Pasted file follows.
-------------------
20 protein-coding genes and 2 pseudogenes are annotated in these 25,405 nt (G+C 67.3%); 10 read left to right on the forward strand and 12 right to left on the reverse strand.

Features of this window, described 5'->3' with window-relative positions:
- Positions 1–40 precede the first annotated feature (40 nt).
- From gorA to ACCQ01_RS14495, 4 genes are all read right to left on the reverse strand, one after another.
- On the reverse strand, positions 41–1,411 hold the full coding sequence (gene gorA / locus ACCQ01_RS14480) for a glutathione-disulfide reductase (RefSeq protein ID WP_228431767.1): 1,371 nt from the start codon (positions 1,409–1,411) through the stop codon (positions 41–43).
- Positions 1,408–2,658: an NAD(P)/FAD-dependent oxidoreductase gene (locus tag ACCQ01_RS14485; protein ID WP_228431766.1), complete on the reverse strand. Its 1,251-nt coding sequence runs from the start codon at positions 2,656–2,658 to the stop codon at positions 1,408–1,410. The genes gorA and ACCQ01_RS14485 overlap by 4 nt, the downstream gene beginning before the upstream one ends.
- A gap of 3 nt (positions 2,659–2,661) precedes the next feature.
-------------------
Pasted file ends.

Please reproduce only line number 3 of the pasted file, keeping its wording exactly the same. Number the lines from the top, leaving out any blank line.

- Positions 1–40 precede the first annotated feature (40 nt).